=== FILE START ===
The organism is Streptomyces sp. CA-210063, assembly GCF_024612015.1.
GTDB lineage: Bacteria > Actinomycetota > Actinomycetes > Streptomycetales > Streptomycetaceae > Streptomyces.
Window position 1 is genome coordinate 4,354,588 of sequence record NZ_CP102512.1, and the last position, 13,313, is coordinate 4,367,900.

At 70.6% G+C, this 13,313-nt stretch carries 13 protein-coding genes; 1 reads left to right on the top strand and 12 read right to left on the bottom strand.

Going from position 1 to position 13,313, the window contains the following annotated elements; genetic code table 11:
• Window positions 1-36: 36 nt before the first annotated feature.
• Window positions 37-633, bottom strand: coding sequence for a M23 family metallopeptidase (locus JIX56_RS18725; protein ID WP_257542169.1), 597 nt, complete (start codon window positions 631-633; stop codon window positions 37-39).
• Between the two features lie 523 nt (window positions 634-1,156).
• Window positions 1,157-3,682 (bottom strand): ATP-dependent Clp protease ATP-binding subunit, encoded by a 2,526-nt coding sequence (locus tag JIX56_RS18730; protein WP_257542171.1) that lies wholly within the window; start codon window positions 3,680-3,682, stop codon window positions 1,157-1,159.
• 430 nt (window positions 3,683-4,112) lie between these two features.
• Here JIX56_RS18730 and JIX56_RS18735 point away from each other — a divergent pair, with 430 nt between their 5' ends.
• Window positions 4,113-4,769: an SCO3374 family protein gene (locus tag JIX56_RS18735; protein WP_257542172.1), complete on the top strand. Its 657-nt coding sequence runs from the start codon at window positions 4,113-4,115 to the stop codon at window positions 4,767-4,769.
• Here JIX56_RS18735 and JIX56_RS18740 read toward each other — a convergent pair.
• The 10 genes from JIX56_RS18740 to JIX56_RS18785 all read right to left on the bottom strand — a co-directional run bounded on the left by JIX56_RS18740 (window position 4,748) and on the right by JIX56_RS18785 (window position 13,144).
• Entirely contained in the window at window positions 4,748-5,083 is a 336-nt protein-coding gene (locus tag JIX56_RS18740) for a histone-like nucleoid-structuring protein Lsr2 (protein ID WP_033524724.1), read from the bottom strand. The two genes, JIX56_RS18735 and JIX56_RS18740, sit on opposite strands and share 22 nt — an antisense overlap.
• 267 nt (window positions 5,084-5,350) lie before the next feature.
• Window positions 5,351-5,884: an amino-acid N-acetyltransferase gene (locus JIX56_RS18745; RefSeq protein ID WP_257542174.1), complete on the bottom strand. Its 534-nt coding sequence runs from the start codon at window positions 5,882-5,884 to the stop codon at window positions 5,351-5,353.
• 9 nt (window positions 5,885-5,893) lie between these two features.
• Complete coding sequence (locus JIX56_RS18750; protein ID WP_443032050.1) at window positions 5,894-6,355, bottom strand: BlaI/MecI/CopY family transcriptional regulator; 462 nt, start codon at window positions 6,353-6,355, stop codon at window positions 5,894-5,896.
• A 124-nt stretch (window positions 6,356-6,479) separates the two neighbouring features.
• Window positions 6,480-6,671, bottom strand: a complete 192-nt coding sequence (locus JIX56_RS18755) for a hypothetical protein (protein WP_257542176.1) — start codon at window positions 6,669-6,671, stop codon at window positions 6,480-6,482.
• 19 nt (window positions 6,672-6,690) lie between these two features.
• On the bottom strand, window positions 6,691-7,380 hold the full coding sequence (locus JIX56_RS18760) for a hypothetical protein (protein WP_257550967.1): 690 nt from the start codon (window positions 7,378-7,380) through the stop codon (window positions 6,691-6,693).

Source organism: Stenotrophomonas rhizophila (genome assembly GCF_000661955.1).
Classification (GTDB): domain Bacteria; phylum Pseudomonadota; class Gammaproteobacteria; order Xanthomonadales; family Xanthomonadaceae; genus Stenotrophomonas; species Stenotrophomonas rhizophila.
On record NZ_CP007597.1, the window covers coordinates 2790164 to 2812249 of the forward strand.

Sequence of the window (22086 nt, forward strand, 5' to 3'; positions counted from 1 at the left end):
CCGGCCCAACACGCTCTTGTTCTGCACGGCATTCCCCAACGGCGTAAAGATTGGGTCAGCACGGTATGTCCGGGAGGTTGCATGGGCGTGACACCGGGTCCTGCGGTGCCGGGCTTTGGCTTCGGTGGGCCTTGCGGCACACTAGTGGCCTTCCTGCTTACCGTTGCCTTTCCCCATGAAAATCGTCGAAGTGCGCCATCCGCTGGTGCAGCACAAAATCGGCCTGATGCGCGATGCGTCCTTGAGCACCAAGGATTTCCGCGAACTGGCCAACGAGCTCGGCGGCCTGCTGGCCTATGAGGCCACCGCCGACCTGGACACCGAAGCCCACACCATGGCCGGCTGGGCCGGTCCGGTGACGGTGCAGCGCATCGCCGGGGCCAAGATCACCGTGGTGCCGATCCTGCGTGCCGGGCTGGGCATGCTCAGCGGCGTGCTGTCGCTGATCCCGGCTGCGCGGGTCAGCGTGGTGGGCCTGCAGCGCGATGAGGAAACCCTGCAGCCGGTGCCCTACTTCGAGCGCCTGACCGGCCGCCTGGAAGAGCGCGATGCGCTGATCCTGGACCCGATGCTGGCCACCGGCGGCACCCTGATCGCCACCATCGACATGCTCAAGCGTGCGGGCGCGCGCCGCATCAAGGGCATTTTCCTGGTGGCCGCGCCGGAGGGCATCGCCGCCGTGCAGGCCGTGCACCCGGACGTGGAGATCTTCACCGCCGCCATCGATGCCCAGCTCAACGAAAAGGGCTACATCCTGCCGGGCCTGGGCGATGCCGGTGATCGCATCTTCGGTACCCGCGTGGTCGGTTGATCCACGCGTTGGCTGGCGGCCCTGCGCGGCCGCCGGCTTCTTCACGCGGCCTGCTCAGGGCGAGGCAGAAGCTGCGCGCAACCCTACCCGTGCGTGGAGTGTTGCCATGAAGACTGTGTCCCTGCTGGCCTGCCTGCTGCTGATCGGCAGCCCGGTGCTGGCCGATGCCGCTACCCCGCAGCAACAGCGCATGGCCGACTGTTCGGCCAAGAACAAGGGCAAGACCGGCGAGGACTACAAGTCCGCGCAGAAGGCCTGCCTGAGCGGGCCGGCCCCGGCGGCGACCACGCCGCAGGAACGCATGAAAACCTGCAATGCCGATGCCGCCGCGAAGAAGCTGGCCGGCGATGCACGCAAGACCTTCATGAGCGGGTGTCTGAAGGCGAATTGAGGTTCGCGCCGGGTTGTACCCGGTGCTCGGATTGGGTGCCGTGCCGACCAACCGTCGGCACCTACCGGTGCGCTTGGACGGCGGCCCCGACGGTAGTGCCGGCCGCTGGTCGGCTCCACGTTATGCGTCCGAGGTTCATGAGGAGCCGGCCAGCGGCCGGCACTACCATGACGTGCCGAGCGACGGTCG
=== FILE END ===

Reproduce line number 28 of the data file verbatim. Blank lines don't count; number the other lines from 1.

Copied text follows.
CCGGCCCAACACGCTCTTGTTCTGCACGGCATTCCCCAACGGCGTAAAGATTGGGTCAGCACGGTATGTCCGGGAGGTTGCATGGGCGTGACACCGGGTCCTGCGGTGCCGGGCTTTGGCTTCGGTGGGCCTTGCGGCACACTAGTGGCCTTCCTGCTTACCGTTGCCTTTCCCCATGAAAATCGTCGAAGTGCGCCATCCGCTGGTGCAGCACAAAATCGGCCTGATGCGCGATGCGTCCTTGAGCACCAAGGATTTCCGCGAACTGGCCAACGAGCTCGGCGGCCTGCTGGCCTATGAGGCCACCGCCGACCTGGACACCGAAGCCCACACCATGGCCGGCTGGGCCGGTCCGGTGACGGTGCAGCGCATCGCCGGGGCCAAGATCACCGTGGTGCCGATCCTGCGTGCCGGGCTGGGCATGCTCAGCGGCGTGCTGTCGCTGATCCCGGCTGCGCGGGTCAGCGTGGTGGGCCTGCAGCGCGATGAGGAAACCCTGCAGCCGGTGCCCTACTTCGAGCGCCTGACCGGCCGCCTGGAAGAGCGCGATGCGCTGATCCTGGACCCGATGCTGGCCACCGGCGGCACCCTGATCGCCACCATCGACATGCTCAAGCGTGCGGGCGCGCGCCGCATCAAGGGCATTTTCCTGGTGGCCGCGCCGGAGGGCATCGCCGCCGTGCAGGCCGTGCACCCGGACGTGGAGATCTTCACCGCCGCCATCGATGCCCAGCTCAACGAAAAGGGCTACATCCTGCCGGGCCTGGGCGATGCCGGTGATCGCATCTTCGGTACCCGCGTGGTCGGTTGATCCACGCGTTGGCTGGCGGCCCTGCGCGGCCGCCGGCTTCTTCACGCGGCCTGCTCAGGGCGAGGCAGAAGCTGCGCGCAACCCTACCCGTGCGTGGAGTGTTGCCATGAAGACTGTGTCCCTGCTGGCCTGCCTGCTGCTGATCGGCAGCCCGGTGCTGGCCGATGCCGCTACCCCGCAGCAACAGCGCATGGCCGACTGTTCGGCCAAGAACAAGGGCAAGACCGGCGAGGACTACAAGTCCGCGCAGAAGGCCTGCCTGAGCGGGCCGGCCCCGGCGGCGACCACGCCGCAGGAACGCATGAAAACCTGCAATGCCGATGCCGCCGCGAAGAAGCTGGCCGGCGATGCACGCAAGACCTTCATGAGCGGGTGTCTGAAGGCGAATTGAGGTTCGCGCCGGGTTGTACCCGGTGCTCGGATTGGGTGCCGTGCCGACCAACCGTCGGCACCTACCGGTGCGCTTGGACGGCGGCCCCGACGGTAGTGCCGGCCGCTGGTCGGCTCCACGTTATGCGTCCGAGGTTCATGAGGAGCCGGCCAGCGGCCGGCACTACCATGACGTGCCGAGCGACGGTCG